As college women returned to school this fall, some were welcomed back to rape culture.
A few college boys who haven’t yet grown into man-sized shoes unravelled banners shouting:
Freshman Daughter Drop-Off
Hope your baby girl is ready for a good time
Go ahead and drop mom off too Read the rest of this entry
Why do we blame victims of brutal violence and shield — or even reward — their attackers?
Maybe you’ve heard about 18-year-old Jackie who met “Drew” when they worked as lifeguards at a University of Virginia swimming pool. Drew invited Jackie to dinner and a “date function” at his upper tier fraternity, Phi Kappa Psi.
Jackie was excited, and spent hours getting ready for the date. At the frat party she sipped some spiked punch and discreetly poured the rest onto the sticky floor. And then Drew suggested they go upstairs, “Where it’s quieter.” Read the rest of this entry
Why are girls so often punished for pleasing guys?
Girls grow up to learn that both men and society like a sexy look. And then they comply and get slut-shamed.
They grow up to discover sex. They think it’s fun — or not: 43% of young American women have experienced sexual dysfunction. Yet they learn that guys want sex, and some feel pressured to be nice and give it to them. But if they do, they may be punished. And by the way, don’t expect to get pleasured, yourself.
That’s what San Jose Mercury News journalist, Sharon Noguchi, found in her investigation of Silicon Valley high school culture. All these years and the double standard remains alive and well, even in the progressive San Francisco Bay Area. As she put it: Read the rest of this entry
A man sexually assaults children. Witnesses are appalled. But no one tells anyone outside their tight circle. The assailant is eventually accused of attacking eight boys. Yet members of the community rally around the perpetrator and those who protected him.
I’m talking, of course, of community support for Penn State’s coaching staff, particularly Head Football Coach, Joe Paterno, who was fired for protecting Defensive Coordinator Jerry Sandusky, who now stands accused of 40 counts of sexual abuse.
Shockingly, it’s not especially unusual for communities to rally around perpetrators over victims.
At least when the perps are powerful.
And it all reflects what’s typical of rape culture.
In 2008 a 16-year-old high school cheerleader said she was raped at a post-game party by Rakheem Bolton, a member of the basketball team. He and two friends forced her into a room to commit the assault. When others tried to get into the room the men fled. Bolton left clothing behind and threatened the homeowner when he refused to return them. Bolton eventually pled guilty to a lesser charge.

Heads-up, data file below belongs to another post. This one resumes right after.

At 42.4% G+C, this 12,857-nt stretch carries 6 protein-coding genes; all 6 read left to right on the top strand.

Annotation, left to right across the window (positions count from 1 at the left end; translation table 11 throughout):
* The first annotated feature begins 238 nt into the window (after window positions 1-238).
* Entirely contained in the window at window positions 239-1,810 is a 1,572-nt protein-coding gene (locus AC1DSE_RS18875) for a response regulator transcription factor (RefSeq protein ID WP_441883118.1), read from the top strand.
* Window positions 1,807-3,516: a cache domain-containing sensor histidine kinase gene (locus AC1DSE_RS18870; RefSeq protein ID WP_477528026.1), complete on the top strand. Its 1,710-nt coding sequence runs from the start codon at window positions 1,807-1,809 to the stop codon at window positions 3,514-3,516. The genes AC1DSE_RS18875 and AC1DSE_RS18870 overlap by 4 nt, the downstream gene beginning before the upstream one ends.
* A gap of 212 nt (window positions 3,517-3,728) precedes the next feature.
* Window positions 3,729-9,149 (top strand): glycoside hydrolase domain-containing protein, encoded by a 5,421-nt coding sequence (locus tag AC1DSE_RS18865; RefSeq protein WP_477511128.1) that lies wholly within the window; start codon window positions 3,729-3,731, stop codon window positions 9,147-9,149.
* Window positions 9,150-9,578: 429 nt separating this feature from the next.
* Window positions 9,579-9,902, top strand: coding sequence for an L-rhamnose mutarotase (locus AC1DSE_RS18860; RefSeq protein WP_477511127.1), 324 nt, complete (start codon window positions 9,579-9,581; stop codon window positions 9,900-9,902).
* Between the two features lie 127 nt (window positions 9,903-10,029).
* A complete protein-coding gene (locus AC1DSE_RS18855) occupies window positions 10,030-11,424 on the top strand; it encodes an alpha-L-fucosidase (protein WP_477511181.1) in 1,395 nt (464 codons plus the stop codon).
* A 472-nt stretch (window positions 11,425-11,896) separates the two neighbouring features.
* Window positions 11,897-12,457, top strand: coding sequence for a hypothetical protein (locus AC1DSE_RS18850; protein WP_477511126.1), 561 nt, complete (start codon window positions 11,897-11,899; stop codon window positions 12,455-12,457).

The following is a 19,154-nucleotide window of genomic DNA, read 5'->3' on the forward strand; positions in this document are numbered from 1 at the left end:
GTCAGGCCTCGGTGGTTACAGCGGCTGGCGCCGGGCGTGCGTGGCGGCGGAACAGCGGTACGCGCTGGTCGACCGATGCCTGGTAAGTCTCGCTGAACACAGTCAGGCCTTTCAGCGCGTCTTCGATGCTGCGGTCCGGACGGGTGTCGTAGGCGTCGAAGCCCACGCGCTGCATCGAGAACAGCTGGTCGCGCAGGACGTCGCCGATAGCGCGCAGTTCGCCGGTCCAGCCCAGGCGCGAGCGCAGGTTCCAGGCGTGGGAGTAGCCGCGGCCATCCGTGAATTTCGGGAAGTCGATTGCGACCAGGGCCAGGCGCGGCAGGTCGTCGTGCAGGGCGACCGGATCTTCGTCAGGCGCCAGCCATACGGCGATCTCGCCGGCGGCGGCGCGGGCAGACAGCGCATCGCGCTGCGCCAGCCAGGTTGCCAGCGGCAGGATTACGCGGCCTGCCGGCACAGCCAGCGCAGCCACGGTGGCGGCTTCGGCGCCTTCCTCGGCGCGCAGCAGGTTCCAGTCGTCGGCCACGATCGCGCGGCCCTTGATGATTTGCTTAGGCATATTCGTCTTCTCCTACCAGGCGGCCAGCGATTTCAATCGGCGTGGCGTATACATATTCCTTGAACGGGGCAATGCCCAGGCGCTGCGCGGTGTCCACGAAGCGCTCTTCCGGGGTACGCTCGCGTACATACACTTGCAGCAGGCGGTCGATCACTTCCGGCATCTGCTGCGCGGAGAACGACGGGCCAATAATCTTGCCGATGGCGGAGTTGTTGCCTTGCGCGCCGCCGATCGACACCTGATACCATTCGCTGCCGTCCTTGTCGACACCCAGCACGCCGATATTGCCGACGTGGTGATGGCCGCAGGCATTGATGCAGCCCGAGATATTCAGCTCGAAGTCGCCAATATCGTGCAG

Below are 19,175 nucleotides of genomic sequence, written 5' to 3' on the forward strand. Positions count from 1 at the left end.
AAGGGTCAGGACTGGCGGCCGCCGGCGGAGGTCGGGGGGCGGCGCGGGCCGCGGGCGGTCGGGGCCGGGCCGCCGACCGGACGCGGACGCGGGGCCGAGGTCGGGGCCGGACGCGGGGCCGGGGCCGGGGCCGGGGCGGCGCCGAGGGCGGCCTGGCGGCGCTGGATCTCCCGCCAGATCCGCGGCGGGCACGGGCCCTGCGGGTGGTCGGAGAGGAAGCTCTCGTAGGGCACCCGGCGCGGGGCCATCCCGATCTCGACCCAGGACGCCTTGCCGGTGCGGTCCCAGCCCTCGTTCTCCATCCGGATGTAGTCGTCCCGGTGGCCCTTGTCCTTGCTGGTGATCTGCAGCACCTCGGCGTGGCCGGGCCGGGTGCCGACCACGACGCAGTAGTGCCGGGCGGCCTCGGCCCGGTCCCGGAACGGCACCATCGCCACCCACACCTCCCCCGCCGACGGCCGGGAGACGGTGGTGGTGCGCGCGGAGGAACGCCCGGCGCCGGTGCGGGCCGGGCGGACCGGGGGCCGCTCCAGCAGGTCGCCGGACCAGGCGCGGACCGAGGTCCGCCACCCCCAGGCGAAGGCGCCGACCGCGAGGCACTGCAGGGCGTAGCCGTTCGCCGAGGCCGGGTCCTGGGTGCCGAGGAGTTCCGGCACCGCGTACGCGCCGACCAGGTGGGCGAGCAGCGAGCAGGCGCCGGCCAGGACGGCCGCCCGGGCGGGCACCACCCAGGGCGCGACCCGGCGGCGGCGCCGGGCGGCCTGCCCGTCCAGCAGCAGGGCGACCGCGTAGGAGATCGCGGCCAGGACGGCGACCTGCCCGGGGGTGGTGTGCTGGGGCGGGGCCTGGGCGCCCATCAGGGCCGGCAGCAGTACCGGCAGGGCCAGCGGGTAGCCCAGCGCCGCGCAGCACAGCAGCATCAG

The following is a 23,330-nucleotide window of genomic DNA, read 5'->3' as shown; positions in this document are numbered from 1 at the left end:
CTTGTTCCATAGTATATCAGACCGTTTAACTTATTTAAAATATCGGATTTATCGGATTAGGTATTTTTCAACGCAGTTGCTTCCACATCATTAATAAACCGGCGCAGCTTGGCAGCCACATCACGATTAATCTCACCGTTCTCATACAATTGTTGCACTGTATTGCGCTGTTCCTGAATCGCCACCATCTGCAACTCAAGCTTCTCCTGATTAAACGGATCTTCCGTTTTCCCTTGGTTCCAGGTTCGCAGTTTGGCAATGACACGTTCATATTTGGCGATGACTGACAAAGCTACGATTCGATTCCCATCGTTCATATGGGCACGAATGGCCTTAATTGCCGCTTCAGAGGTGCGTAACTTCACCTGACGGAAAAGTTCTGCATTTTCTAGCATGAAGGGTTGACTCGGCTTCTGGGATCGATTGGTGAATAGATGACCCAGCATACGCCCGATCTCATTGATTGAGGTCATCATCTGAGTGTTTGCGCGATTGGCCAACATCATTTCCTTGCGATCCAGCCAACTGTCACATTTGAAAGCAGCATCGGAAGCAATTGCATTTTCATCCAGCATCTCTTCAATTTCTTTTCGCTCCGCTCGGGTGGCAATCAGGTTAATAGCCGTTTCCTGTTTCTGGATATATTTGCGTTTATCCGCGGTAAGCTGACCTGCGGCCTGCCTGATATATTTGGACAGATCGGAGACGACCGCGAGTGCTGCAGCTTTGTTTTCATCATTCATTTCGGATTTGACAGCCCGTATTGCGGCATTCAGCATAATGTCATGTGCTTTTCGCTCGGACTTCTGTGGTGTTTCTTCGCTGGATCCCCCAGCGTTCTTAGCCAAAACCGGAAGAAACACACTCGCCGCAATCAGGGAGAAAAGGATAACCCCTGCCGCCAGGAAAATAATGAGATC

School officials responded by asking the cheerleader to avoid the school cafeteria and homecoming activities. And then they kicked her off the cheerleading squad for refusing to root for her rapist. She sued the district attorney, the school district and the principal, but an appeals court ruled against her.
In the summer of 2004 three varsity members of the Mepham High School football team were sexually abused at training camp. The young men were sodomized with pine cones, broom handles and golf balls which had all been coated with a mineral ice that causes severe pain.
Many of the witnesses felt terrible about what had happened. Yet they kept silent.
When the national press broke the story, the community defended the players and coaches. Parents of the abused boys were threatened with death if they pressed charges. Campus rallies were held for the team. When the school administration cancelled football season, Mepham students felt that they had been victimized.
A culture of entitlement, silence, and protection lies behind all of the above, says Michael Kimmel, one of the nation’s leading researchers and writers on men and masculinity.
Sports stars are prone to feeling entitled with schools, coaches, professors, and even the police covering for their mishaps and crimes. After all, if the team is damaged, so is the school. And people’s identities are closely tied to their teams, so just hush up about it.
Who cares if a few lives are damaged? It’s all about me! And how I look!
And so when the Penn State Board of Trustees announced Coach Paterno’s firing, fans became incensed:
- You said Coach Paterno was fired “in the best interests of the university.” Can you define in the best interests of the university?
- Why was Coach Paterno informed about his firing over the phone?